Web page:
Show Figures

Figure 1

Open AccessReview
Paralytic Shellfish Toxins (PST)-Transforming Enzymes: A Review
Toxins 2020, 12(5), 344; https://doi.org/10.3390/toxins12050344 - 22 May 2020
Viewed by 311
Abstract
Paralytic shellfish toxins (PSTs) are a group of toxins that cause paralytic shellfish poisoning through blockage of voltage-gated sodium channels. PSTs are produced by prokaryotic freshwater cyanobacteria and eukaryotic marine dinoflagellates. Proliferation of toxic algae species can lead to harmful algal blooms, during [...] Read more.
Paralytic shellfish toxins (PSTs) are a group of toxins that cause paralytic shellfish poisoning through blockage of voltage-gated sodium channels. PSTs are produced by prokaryotic freshwater cyanobacteria and eukaryotic marine dinoflagellates. Proliferation of toxic algae species can lead to harmful algal blooms, during which seafood accumulate high levels of PSTs, posing a health threat to consumers. The existence of PST-transforming enzymes was first remarked due to the divergence of PST profiles and concentrations between contaminated bivalves and toxigenic organisms. Later, several enzymes involved in PST transformation, synthesis and elimination have been identified. The knowledge of PST-transforming enzymes is necessary for understanding the processes of toxin accumulation and depuration in mollusk bivalves. Furthermore, PST-transforming enzymes facilitate the obtainment of pure analogues of toxins as in natural sources they are present in a mixture. Pure compounds are of interest for the development of drug candidates and as analytical reference materials. PST-transforming enzymes can also be employed for the development of analytical tools for toxin detection. This review summarizes the PST-transforming enzymes identified so far in living organisms from bacteria to humans, with special emphasis on bivalves, cyanobacteria and dinoflagellates, and discusses enzymes’ biological functions and potential practical applications. Full article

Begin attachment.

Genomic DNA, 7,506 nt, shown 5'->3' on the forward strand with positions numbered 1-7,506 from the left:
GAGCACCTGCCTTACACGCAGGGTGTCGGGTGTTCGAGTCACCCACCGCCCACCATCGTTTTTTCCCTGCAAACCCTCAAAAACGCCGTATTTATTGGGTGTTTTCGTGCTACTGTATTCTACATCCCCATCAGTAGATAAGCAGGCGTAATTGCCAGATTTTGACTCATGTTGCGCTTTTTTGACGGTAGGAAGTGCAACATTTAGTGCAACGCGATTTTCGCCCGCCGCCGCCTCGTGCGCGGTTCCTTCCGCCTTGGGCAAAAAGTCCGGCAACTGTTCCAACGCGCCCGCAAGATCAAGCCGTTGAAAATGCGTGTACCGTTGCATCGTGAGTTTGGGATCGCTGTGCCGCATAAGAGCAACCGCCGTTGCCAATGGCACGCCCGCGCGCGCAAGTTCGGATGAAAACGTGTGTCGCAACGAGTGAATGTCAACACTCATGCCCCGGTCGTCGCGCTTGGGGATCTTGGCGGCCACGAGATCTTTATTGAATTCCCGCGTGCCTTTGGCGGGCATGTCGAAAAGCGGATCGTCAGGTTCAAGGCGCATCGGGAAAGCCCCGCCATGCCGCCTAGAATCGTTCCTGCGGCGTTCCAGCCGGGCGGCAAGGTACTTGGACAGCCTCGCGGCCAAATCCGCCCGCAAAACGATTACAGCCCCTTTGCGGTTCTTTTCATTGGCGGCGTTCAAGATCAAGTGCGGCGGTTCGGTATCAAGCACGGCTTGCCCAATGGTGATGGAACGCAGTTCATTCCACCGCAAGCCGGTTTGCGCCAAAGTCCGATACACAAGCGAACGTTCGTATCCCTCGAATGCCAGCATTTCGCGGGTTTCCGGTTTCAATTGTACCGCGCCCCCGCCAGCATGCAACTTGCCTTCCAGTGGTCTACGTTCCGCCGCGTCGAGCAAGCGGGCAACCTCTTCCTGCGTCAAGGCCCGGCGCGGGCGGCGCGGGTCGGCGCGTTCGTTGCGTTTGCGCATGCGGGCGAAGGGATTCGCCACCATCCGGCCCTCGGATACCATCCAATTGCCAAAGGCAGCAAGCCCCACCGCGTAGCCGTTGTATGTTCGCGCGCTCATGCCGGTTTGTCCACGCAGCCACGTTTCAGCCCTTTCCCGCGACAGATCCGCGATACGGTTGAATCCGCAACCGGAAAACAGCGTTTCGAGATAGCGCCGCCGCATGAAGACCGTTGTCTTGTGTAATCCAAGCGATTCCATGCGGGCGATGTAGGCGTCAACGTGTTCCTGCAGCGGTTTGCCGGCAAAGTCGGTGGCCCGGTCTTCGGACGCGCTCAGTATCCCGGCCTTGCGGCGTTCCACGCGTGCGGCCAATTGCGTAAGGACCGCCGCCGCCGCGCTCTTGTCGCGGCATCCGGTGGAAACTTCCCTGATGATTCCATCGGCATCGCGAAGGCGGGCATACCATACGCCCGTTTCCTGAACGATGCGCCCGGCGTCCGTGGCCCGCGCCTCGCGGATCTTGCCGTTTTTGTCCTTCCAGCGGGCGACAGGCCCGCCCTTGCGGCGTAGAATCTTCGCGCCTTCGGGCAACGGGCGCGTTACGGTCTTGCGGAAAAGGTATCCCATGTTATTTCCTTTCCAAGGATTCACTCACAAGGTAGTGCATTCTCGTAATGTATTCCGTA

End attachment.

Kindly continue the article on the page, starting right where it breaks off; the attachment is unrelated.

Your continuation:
(This article belongs to the Special Issue Bioactivity and Chemical Ecological Interactions of Marine Toxins)
Show Figures

Figure 1

Open AccessArticle
Temporary Membrane Permeabilization via the Pore-Forming Toxin Lysenin
Toxins 2020, 12(5), 343; https://doi.org/10.3390/toxins12050343 - 22 May 2020
Viewed by 261
Abstract
Pore-forming toxins are alluring tools for delivering biologically-active, impermeable cargoes to intracellular environments by introducing large conductance pathways into cell membranes. However, the lack of regulation often leads to the dissipation of electrical and chemical gradients, which might significantly affect the viability of [...] Read more.
Pore-forming toxins are alluring tools for delivering biologically-active, impermeable cargoes to intracellular environments by introducing large conductance pathways into cell membranes. However, the lack of regulation often leads to the dissipation of electrical and chemical gradients, which might significantly affect the viability of cells under scrutiny. To mitigate these problems, we explored the use of lysenin channels to reversibly control the barrier function of natural and artificial lipid membrane systems by controlling the lysenin’s transport properties. We employed artificial membranes and electrophysiology measurements in order to identify the influence of labels and media on the lysenin channel’s conductance. Two cell culture models: Jurkat cells in suspension and adherent ATDC5 cells were utilized to demonstrate that lysenin channels may provide temporary cytosol access to membrane non-permeant propidium iodide and phalloidin. Permeability and cell viability were assessed by fluorescence spectroscopy and microscopy. Membrane resealing by chitosan or specific media addition proved to be an effective way of maintaining cellular viability. In addition, we loaded non-permeant dyes into liposomes via lysenin channels by controlling their conducting state with multivalent metal cations. The improved control over membrane permeability might prove fruitful for a large variety of biological or biomedical applications that require only temporary, non-destructive access to the inner environment enclosed by natural and artificial membranes. Full article